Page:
Today’s post, in two-part summary:
1.) I do not speak French.
2.) I invite you to hear and enjoy my new album, The Midnight Loneliness of the Sunflower, which was recorded entirely in French.
# # # # #
A little more context, perhaps.
Over the past year-plus I have been confronted by a gradual slipping of my communications skills. This is a concern, as these skills are at the heart of both my job and my leisure hobbies.
– I don’t think my writing and other communication at work is as sharp as it used to be. It still gets the job done, but not very imaginatively.
– My inspiration for this blog and my other blog has very much dwindled. I don’t write for fun nearly as often as I used to, and when I do, I don’t do it well. (I have continued to write the other blog on a weekly basis, but only because that’s the pace I promised the readers … and in any event, that blog’s going bye-bye in a few weeks.)
– I feel less and less interested in sharing my opinions on anything with the world. I am not culturally deep enough to have much of interest to say; my perspective is lacking. Plus, no one gives a damn, really.
– I find that my ability to remember words and facts is not what it used to be. I can’t always find stuff on the tip of my tongue. (It’s not sliding enough to make me worry. And in some ways it might be healthy: I’m consciously trying not to be a know-it-all any more. Still, I find it mildly frustrating, and at times it poses a minor block to my ability to communicate.)
Faced with these assembled setbacks, the idea of recording an album in a language I do not speak seemed oddly appropriate, appealing and potentially therapeutic.
It summoned new kinds of inspiration, while allowing me to throw conventional forms of inspiration out the window. It took hold of my imagination and lifted my spirits, which in and of itself was worth the effort.
The original idea was for a group of lulling, lilting bossa nova tunes with lyrics whispered in French — a language I took a quarter-century ago, vaguely remember, but have never used.
Real bossa nova guitar requires chops I can only dream of. So the project mutated. Some of it is Latin-influenced; some of it is not.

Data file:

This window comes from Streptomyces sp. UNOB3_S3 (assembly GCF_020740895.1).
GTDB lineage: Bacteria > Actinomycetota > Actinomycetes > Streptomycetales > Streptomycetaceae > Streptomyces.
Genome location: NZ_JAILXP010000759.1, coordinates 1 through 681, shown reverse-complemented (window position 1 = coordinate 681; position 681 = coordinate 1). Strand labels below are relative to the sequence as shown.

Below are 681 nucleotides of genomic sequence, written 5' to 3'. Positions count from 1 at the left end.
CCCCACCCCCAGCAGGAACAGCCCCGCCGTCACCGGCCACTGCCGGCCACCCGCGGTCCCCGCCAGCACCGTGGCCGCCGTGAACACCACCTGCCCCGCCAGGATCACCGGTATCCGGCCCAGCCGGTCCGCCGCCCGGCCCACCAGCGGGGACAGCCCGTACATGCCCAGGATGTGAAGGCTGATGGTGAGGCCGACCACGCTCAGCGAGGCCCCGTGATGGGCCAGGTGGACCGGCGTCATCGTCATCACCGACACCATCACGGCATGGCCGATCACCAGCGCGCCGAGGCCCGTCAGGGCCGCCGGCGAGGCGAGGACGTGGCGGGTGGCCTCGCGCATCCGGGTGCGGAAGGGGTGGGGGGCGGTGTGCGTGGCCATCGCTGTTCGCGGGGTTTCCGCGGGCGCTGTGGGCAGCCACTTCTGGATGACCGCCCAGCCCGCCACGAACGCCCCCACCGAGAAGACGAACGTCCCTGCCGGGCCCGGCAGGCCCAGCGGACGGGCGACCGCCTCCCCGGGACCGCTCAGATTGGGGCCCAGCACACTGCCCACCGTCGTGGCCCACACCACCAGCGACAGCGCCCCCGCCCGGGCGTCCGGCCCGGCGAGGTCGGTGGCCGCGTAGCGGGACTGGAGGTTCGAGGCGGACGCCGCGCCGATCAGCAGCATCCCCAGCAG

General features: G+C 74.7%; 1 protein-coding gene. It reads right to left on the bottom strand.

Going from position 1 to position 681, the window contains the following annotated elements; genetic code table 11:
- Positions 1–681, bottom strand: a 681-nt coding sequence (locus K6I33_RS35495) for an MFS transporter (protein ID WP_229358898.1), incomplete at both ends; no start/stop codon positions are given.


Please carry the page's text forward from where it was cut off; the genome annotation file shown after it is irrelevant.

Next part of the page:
Midway through the project, I also decided to spice up the gentler acoustic tunes with a brassy layer of fire alarm. These alternative presentations appear at the end of The Midnight Loneliness, and I hope my listeners will enjoy them as much as, if not more than, the originals.
I recognize that The Midnight Loneliness will not be amusing to anyone who actually speaks French. They will find any number of mispronunciations, not to mention lines where Google Translate — yup — handed me phrasings no real speaker of the language would use.
I am not bothered, and I hope they can find a way around their expectations and not be bothered either.
It was not my goal to pass for an authentic French speaker (or lyricist). If I had wanted that, I would have taken the necessary steps to pursue it, like taking a refresher course in the language and finding a more trustworthy translator.
Being an amateur, with all that entails, was more fun — and much more in tune with the curious spark that led to this recording in the first place.
The Midnight Loneliness of the Sunflower, like my earlier recordings, is available as a free Bandcamp download. The lyrics, in French and English, can be read on the home page if you want to know what’s (more or less) going on.
So check it out. Consider downloading it, even. That’ll make me happy, and downloading doesn’t obligate you to actually listen.
(I thought about offering a prize to anyone who emails me a screenshot showing a Midnight Loneliness track playing on their iPod, iPhone, iTunes or other audio player. I don’t really have any prizes beyond gratitude … but if you listen, send me a snapshot anyway.)